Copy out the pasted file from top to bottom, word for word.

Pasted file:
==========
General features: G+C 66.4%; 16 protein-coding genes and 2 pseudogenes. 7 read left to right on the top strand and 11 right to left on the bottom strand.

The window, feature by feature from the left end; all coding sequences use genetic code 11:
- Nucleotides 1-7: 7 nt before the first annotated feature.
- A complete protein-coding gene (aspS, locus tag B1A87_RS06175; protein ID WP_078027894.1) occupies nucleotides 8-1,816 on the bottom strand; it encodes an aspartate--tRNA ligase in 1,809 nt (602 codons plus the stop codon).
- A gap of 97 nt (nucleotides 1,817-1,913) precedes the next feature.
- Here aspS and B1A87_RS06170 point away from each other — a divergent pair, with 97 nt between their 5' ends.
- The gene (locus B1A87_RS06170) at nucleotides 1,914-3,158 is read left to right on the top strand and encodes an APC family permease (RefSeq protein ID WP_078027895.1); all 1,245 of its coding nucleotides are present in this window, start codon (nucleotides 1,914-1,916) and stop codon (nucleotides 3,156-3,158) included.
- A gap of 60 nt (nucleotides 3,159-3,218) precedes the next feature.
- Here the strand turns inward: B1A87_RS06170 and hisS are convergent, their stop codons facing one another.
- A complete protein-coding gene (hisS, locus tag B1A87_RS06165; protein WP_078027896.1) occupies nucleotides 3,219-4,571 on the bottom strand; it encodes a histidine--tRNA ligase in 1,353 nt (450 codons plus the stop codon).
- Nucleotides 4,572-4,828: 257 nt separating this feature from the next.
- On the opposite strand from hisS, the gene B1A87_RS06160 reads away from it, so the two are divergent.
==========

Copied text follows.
General features: G+C 66.4%; 16 protein-coding genes and 2 pseudogenes. 7 read left to right on the top strand and 11 right to left on the bottom strand.

The window, feature by feature from the left end; all coding sequences use genetic code 11:
- Nucleotides 1-7: 7 nt before the first annotated feature.
- A complete protein-coding gene (aspS, locus tag B1A87_RS06175; protein ID WP_078027894.1) occupies nucleotides 8-1,816 on the bottom strand; it encodes an aspartate--tRNA ligase in 1,809 nt (602 codons plus the stop codon).
- A gap of 97 nt (nucleotides 1,817-1,913) precedes the next feature.
- Here aspS and B1A87_RS06170 point away from each other — a divergent pair, with 97 nt between their 5' ends.
- The gene (locus B1A87_RS06170) at nucleotides 1,914-3,158 is read left to right on the top strand and encodes an APC family permease (RefSeq protein ID WP_078027895.1); all 1,245 of its coding nucleotides are present in this window, start codon (nucleotides 1,914-1,916) and stop codon (nucleotides 3,156-3,158) included.
- A gap of 60 nt (nucleotides 3,159-3,218) precedes the next feature.
- Here the strand turns inward: B1A87_RS06170 and hisS are convergent, their stop codons facing one another.
- A complete protein-coding gene (hisS, locus tag B1A87_RS06165; protein WP_078027896.1) occupies nucleotides 3,219-4,571 on the bottom strand; it encodes a histidine--tRNA ligase in 1,353 nt (450 codons plus the stop codon).
- Nucleotides 4,572-4,828: 257 nt separating this feature from the next.
- On the opposite strand from hisS, the gene B1A87_RS06160 reads away from it, so the two are divergent.